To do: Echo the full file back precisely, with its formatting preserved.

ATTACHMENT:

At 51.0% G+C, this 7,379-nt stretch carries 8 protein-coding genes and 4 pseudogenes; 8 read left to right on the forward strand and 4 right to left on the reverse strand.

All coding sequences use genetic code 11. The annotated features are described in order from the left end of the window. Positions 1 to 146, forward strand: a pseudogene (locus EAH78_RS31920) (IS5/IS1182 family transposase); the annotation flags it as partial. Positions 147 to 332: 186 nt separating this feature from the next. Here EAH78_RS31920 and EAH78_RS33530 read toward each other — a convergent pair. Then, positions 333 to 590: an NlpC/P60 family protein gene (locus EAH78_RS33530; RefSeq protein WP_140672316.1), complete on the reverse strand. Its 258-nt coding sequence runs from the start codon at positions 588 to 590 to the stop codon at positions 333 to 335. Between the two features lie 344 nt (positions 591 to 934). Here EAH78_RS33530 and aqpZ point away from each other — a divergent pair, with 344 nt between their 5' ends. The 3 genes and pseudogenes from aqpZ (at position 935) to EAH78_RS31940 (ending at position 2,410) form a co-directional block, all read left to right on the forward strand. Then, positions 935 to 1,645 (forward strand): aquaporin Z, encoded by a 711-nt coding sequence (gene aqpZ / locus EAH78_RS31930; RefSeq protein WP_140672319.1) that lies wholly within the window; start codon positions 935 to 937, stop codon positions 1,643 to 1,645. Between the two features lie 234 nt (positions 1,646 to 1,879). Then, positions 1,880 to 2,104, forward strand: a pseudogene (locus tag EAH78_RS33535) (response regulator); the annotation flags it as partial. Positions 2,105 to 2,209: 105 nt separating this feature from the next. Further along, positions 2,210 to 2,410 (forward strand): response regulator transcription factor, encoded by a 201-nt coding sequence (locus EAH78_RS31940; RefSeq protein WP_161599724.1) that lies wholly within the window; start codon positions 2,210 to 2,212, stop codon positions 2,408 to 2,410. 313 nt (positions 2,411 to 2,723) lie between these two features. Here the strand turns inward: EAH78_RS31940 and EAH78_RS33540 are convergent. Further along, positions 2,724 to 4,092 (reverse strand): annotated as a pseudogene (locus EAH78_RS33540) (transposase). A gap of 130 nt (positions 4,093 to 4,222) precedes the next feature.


At 51.0% G+C, this 7,379-nt stretch carries 8 protein-coding genes and 4 pseudogenes; 8 read left to right on the forward strand and 4 right to left on the reverse strand.

All coding sequences use genetic code 11. The annotated features are described in order from the left end of the window. Positions 1 to 146, forward strand: a pseudogene (locus EAH78_RS31920) (IS5/IS1182 family transposase); the annotation flags it as partial. Positions 147 to 332: 186 nt separating this feature from the next. Here EAH78_RS31920 and EAH78_RS33530 read toward each other — a convergent pair. Then, positions 333 to 590: an NlpC/P60 family protein gene (locus EAH78_RS33530; RefSeq protein WP_140672316.1), complete on the reverse strand. Its 258-nt coding sequence runs from the start codon at positions 588 to 590 to the stop codon at positions 333 to 335. Between the two features lie 344 nt (positions 591 to 934). Here EAH78_RS33530 and aqpZ point away from each other — a divergent pair, with 344 nt between their 5' ends. The 3 genes and pseudogenes from aqpZ (at position 935) to EAH78_RS31940 (ending at position 2,410) form a co-directional block, all read left to right on the forward strand. Then, positions 935 to 1,645 (forward strand): aquaporin Z, encoded by a 711-nt coding sequence (gene aqpZ / locus EAH78_RS31930; RefSeq protein WP_140672319.1) that lies wholly within the window; start codon positions 935 to 937, stop codon positions 1,643 to 1,645. Between the two features lie 234 nt (positions 1,646 to 1,879). Then, positions 1,880 to 2,104, forward strand: a pseudogene (locus tag EAH78_RS33535) (response regulator); the annotation flags it as partial. Positions 2,105 to 2,209: 105 nt separating this feature from the next. Further along, positions 2,210 to 2,410 (forward strand): response regulator transcription factor, encoded by a 201-nt coding sequence (locus EAH78_RS31940; RefSeq protein WP_161599724.1) that lies wholly within the window; start codon positions 2,210 to 2,212, stop codon positions 2,408 to 2,410. 313 nt (positions 2,411 to 2,723) lie between these two features. Here the strand turns inward: EAH78_RS31940 and EAH78_RS33540 are convergent. Further along, positions 2,724 to 4,092 (reverse strand): annotated as a pseudogene (locus EAH78_RS33540) (transposase). A gap of 130 nt (positions 4,093 to 4,222) precedes the next feature.